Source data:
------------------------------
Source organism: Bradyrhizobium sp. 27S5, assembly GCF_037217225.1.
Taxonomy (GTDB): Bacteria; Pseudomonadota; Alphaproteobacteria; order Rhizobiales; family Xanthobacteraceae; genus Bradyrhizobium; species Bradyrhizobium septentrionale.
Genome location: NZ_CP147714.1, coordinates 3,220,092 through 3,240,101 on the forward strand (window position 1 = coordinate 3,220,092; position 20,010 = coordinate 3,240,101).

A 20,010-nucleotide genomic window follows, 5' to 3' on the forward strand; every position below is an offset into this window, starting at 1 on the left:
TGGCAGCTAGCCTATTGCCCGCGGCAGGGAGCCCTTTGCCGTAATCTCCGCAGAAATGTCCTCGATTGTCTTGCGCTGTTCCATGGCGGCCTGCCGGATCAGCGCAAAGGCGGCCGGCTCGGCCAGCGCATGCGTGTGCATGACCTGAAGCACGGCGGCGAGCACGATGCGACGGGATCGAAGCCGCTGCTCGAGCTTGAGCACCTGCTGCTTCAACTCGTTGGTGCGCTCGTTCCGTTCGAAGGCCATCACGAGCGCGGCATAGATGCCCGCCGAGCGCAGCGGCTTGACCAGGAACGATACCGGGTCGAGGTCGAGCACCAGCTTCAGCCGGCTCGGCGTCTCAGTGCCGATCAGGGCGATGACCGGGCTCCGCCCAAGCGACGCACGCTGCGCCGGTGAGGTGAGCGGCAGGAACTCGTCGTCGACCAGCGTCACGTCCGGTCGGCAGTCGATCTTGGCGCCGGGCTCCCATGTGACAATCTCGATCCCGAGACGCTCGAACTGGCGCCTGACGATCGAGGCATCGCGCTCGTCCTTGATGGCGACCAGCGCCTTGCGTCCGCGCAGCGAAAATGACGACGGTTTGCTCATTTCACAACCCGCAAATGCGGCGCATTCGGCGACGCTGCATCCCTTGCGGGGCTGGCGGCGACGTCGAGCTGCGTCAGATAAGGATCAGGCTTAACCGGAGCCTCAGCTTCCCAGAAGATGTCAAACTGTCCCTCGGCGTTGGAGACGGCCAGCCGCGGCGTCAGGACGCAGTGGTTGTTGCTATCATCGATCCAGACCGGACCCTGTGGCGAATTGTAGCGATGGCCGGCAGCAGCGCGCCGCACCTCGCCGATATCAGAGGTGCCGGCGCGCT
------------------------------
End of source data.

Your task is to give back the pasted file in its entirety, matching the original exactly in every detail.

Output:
Source organism: Bradyrhizobium sp. 27S5, assembly GCF_037217225.1.
Taxonomy (GTDB): Bacteria; Pseudomonadota; Alphaproteobacteria; order Rhizobiales; family Xanthobacteraceae; genus Bradyrhizobium; species Bradyrhizobium septentrionale.
Genome location: NZ_CP147714.1, coordinates 3,220,092 through 3,240,101 on the forward strand (window position 1 = coordinate 3,220,092; position 20,010 = coordinate 3,240,101).

A 20,010-nucleotide genomic window follows, 5' to 3' on the forward strand; every position below is an offset into this window, starting at 1 on the left:
TGGCAGCTAGCCTATTGCCCGCGGCAGGGAGCCCTTTGCCGTAATCTCCGCAGAAATGTCCTCGATTGTCTTGCGCTGTTCCATGGCGGCCTGCCGGATCAGCGCAAAGGCGGCCGGCTCGGCCAGCGCATGCGTGTGCATGACCTGAAGCACGGCGGCGAGCACGATGCGACGGGATCGAAGCCGCTGCTCGAGCTTGAGCACCTGCTGCTTCAACTCGTTGGTGCGCTCGTTCCGTTCGAAGGCCATCACGAGCGCGGCATAGATGCCCGCCGAGCGCAGCGGCTTGACCAGGAACGATACCGGGTCGAGGTCGAGCACCAGCTTCAGCCGGCTCGGCGTCTCAGTGCCGATCAGGGCGATGACCGGGCTCCGCCCAAGCGACGCACGCTGCGCCGGTGAGGTGAGCGGCAGGAACTCGTCGTCGACCAGCGTCACGTCCGGTCGGCAGTCGATCTTGGCGCCGGGCTCCCATGTGACAATCTCGATCCCGAGACGCTCGAACTGGCGCCTGACGATCGAGGCATCGCGCTCGTCCTTGATGGCGACCAGCGCCTTGCGTCCGCGCAGCGAAAATGACGACGGTTTGCTCATTTCACAACCCGCAAATGCGGCGCATTCGGCGACGCTGCATCCCTTGCGGGGCTGGCGGCGACGTCGAGCTGCGTCAGATAAGGATCAGGCTTAACCGGAGCCTCAGCTTCCCAGAAGATGTCAAACTGTCCCTCGGCGTTGGAGACGGCCAGCCGCGGCGTCAGGACGCAGTGGTTGTTGCTATCATCGATCCAGACCGGACCCTGTGGCGAATTGTAGCGATGGCCGGCAGCAGCGCGCCGCACCTCGCCGATATCAGAGGTGCCGGCGCGCT